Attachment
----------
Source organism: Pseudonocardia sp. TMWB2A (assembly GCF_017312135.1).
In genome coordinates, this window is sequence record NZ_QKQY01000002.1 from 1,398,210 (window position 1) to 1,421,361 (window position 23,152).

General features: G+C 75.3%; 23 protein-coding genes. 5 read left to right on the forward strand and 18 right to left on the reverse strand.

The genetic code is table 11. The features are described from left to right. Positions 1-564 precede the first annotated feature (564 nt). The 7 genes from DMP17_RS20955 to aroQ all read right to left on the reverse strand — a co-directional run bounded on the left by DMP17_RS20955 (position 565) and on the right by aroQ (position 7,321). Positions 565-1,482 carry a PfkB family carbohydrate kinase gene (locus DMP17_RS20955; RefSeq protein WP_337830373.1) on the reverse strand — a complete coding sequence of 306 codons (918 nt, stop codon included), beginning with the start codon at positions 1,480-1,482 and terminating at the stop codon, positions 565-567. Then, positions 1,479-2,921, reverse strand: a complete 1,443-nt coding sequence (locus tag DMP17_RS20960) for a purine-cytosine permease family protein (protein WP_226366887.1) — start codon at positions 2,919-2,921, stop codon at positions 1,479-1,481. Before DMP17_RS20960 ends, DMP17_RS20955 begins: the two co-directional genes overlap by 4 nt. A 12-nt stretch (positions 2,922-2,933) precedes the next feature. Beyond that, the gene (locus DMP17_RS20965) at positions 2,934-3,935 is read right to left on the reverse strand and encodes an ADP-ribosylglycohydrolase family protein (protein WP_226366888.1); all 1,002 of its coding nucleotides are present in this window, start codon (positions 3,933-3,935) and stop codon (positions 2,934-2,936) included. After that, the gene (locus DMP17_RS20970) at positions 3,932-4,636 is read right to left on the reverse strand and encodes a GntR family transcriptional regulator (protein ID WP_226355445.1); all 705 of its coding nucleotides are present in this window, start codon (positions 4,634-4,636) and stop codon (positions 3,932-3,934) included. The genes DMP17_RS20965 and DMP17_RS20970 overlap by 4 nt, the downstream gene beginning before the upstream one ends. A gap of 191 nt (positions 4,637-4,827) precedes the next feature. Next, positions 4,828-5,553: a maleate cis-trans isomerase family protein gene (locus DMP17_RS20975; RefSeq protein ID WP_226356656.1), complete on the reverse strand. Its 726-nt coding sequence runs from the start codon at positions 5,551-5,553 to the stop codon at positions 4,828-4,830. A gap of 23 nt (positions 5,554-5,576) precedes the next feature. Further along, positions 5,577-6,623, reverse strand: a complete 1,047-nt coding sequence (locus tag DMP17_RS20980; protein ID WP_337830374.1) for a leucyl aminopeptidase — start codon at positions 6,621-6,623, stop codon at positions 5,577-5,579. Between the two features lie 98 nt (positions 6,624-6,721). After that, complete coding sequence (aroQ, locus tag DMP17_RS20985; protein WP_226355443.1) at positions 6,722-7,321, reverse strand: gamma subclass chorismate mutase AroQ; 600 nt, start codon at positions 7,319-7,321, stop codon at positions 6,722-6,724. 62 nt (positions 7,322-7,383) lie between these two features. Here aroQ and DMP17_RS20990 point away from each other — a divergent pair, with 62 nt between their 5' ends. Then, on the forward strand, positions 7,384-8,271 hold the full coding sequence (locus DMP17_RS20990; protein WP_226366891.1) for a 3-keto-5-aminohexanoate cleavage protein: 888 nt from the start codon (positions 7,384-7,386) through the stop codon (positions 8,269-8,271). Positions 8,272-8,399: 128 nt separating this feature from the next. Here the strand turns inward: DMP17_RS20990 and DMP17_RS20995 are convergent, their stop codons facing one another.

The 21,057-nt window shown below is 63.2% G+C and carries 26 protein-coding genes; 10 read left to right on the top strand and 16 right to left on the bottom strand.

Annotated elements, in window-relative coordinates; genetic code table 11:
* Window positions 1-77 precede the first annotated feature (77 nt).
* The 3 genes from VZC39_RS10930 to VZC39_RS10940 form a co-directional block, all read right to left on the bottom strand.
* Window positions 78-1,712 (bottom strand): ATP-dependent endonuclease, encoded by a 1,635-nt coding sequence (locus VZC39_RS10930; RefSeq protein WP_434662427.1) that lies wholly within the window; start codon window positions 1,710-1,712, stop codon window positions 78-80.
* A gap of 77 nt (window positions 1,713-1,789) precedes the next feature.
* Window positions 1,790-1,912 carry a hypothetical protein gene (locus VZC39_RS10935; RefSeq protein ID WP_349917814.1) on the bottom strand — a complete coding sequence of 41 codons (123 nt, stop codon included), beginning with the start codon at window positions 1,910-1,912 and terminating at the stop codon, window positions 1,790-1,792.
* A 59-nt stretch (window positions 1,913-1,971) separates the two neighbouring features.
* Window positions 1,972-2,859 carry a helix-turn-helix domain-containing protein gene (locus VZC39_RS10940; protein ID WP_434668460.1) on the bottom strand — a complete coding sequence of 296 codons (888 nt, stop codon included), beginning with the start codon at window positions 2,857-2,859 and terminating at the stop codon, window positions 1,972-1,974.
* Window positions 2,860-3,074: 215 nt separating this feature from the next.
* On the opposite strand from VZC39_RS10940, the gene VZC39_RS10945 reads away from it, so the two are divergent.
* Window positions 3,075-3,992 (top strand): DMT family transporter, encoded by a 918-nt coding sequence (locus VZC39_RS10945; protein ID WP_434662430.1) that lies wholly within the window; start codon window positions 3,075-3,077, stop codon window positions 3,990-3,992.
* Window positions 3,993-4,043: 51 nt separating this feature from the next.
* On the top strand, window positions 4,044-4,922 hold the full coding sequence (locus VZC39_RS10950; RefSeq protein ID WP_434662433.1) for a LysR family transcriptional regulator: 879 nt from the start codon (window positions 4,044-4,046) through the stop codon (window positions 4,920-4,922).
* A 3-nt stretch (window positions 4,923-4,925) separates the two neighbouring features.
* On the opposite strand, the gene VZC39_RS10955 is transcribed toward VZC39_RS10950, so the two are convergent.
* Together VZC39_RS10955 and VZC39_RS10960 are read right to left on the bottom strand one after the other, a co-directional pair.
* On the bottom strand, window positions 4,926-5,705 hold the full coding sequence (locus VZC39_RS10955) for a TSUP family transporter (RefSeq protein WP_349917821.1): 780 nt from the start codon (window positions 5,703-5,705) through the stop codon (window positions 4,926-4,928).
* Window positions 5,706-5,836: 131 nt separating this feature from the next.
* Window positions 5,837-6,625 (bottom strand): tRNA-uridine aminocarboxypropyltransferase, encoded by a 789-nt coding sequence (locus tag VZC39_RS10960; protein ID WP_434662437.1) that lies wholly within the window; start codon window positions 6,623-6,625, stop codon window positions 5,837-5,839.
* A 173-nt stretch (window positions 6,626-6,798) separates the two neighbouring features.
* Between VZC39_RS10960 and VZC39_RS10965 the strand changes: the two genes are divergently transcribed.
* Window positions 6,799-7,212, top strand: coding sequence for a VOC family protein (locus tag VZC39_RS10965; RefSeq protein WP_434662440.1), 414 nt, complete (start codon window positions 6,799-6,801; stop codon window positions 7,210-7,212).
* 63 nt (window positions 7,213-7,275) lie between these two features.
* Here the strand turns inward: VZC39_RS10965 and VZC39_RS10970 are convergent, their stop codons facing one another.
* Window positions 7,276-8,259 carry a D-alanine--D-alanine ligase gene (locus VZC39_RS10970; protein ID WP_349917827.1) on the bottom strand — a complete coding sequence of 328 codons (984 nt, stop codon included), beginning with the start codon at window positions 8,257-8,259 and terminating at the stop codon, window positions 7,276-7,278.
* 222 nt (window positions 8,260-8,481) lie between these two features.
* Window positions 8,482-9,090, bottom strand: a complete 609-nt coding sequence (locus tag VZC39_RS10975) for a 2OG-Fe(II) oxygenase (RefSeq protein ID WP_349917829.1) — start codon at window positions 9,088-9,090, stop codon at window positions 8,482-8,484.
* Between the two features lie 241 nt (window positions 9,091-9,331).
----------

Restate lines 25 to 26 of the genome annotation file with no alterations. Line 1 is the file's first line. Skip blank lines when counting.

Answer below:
* A 173-nt stretch (window positions 6,626-6,798) separates the two neighbouring features.
* Between VZC39_RS10960 and VZC39_RS10965 the strand changes: the two genes are divergently transcribed.